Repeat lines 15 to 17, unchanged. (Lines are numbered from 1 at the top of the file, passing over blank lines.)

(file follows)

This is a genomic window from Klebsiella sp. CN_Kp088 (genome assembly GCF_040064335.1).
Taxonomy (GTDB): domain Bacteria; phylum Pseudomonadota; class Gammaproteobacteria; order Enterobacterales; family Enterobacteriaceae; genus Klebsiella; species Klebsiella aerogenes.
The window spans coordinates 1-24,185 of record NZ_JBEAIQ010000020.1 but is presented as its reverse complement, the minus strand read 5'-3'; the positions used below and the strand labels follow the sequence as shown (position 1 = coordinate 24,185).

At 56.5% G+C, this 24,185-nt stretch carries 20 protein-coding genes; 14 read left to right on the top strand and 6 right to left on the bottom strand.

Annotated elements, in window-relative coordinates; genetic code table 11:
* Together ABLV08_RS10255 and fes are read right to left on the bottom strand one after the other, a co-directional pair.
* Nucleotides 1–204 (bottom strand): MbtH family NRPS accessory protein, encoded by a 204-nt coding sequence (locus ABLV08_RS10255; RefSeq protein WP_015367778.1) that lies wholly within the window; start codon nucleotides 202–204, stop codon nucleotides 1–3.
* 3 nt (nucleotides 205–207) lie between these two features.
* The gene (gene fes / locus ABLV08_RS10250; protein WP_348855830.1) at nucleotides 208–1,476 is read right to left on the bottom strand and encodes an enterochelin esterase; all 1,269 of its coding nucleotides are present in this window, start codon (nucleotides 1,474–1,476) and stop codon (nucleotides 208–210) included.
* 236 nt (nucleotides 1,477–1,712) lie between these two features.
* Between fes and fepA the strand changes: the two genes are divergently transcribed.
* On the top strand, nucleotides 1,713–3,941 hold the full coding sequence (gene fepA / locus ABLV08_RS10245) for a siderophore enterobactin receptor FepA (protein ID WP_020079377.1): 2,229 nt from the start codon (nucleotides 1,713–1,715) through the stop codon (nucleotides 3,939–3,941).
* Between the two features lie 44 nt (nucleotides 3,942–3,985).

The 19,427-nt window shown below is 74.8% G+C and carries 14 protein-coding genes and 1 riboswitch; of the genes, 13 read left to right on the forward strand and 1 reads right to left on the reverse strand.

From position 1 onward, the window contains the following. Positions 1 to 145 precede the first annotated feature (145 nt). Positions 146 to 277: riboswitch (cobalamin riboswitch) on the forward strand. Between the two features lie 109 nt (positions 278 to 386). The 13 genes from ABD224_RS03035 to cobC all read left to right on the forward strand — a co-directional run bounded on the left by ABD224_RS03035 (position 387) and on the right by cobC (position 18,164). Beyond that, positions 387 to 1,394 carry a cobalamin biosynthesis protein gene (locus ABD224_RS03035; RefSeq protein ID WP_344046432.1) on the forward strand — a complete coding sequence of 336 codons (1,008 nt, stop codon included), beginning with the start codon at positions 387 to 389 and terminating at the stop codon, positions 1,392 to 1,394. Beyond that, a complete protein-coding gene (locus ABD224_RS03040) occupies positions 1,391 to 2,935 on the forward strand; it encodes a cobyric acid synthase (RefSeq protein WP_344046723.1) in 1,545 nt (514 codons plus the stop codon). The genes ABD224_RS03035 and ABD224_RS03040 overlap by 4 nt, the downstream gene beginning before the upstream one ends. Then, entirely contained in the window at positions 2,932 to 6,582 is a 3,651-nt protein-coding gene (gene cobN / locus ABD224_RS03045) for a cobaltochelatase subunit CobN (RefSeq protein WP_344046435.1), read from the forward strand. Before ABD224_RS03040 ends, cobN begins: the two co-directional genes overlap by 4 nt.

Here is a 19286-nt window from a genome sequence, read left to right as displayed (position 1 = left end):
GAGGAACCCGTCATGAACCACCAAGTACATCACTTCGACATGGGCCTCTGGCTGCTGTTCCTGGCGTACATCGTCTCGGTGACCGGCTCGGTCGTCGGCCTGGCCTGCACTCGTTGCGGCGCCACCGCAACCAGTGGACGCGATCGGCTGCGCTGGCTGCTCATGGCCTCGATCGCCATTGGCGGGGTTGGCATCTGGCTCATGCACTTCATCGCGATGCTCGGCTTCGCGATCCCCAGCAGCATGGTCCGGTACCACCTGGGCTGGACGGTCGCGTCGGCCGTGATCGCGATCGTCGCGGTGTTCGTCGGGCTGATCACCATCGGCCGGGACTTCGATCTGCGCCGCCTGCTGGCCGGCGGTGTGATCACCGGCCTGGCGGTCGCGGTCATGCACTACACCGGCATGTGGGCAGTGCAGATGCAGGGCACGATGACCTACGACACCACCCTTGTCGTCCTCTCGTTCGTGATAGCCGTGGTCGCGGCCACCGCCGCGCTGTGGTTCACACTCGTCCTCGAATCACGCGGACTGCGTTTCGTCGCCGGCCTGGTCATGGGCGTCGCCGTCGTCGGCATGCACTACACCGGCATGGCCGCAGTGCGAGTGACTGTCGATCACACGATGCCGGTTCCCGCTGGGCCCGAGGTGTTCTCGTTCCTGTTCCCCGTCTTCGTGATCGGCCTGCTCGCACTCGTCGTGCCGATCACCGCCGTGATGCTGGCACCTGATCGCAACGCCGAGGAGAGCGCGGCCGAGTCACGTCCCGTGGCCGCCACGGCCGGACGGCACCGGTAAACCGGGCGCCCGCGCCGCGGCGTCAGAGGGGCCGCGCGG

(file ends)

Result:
From position 1 onward, the window contains the following. Positions 1 to 145 precede the first annotated feature (145 nt). Positions 146 to 277: riboswitch (cobalamin riboswitch) on the forward strand. Between the two features lie 109 nt (positions 278 to 386). The 13 genes from ABD224_RS03035 to cobC all read left to right on the forward strand — a co-directional run bounded on the left by ABD224_RS03035 (position 387) and on the right by cobC (position 18,164). Beyond that, positions 387 to 1,394 carry a cobalamin biosynthesis protein gene (locus ABD224_RS03035; RefSeq protein ID WP_344046432.1) on the forward strand — a complete coding sequence of 336 codons (1,008 nt, stop codon included), beginning with the start codon at positions 387 to 389 and terminating at the stop codon, positions 1,392 to 1,394. Beyond that, a complete protein-coding gene (locus ABD224_RS03040) occupies positions 1,391 to 2,935 on the forward strand; it encodes a cobyric acid synthase (RefSeq protein WP_344046723.1) in 1,545 nt (514 codons plus the stop codon). The genes ABD224_RS03035 and ABD224_RS03040 overlap by 4 nt, the downstream gene beginning before the upstream one ends. Then, entirely contained in the window at positions 2,932 to 6,582 is a 3,651-nt protein-coding gene (gene cobN / locus ABD224_RS03045) for a cobaltochelatase subunit CobN (RefSeq protein WP_344046435.1), read from the forward strand. Before ABD224_RS03040 ends, cobN begins: the two co-directional genes overlap by 4 nt.

Here is a 19286-nt window from a genome sequence, read left to right as displayed (position 1 = left end):
GAGGAACCCGTCATGAACCACCAAGTACATCACTTCGACATGGGCCTCTGGCTGCTGTTCCTGGCGTACATCGTCTCGGTGACCGGCTCGGTCGTCGGCCTGGCCTGCACTCGTTGCGGCGCCACCGCAACCAGTGGACGCGATCGGCTGCGCTGGCTGCTCATGGCCTCGATCGCCATTGGCGGGGTTGGCATCTGGCTCATGCACTTCATCGCGATGCTCGGCTTCGCGATCCCCAGCAGCATGGTCCGGTACCACCTGGGCTGGACGGTCGCGTCGGCCGTGATCGCGATCGTCGCGGTGTTCGTCGGGCTGATCACCATCGGCCGGGACTTCGATCTGCGCCGCCTGCTGGCCGGCGGTGTGATCACCGGCCTGGCGGTCGCGGTCATGCACTACACCGGCATGTGGGCAGTGCAGATGCAGGGCACGATGACCTACGACACCACCCTTGTCGTCCTCTCGTTCGTGATAGCCGTGGTCGCGGCCACCGCCGCGCTGTGGTTCACACTCGTCCTCGAATCACGCGGACTGCGTTTCGTCGCCGGCCTGGTCATGGGCGTCGCCGTCGTCGGCATGCACTACACCGGCATGGCCGCAGTGCGAGTGACTGTCGATCACACGATGCCGGTTCCCGCTGGGCCCGAGGTGTTCTCGTTCCTGTTCCCCGTCTTCGTGATCGGCCTGCTCGCACTCGTCGTGCCGATCACCGCCGTGATGCTGGCACCTGATCGCAACGCCGAGGAGAGCGCGGCCGAGTCACGTCCCGTGGCCGCCACGGCCGGACGGCACCGGTAAACCGGGCGCCCGCGCCGCGGCGTCAGAGGGGCCGCGCGG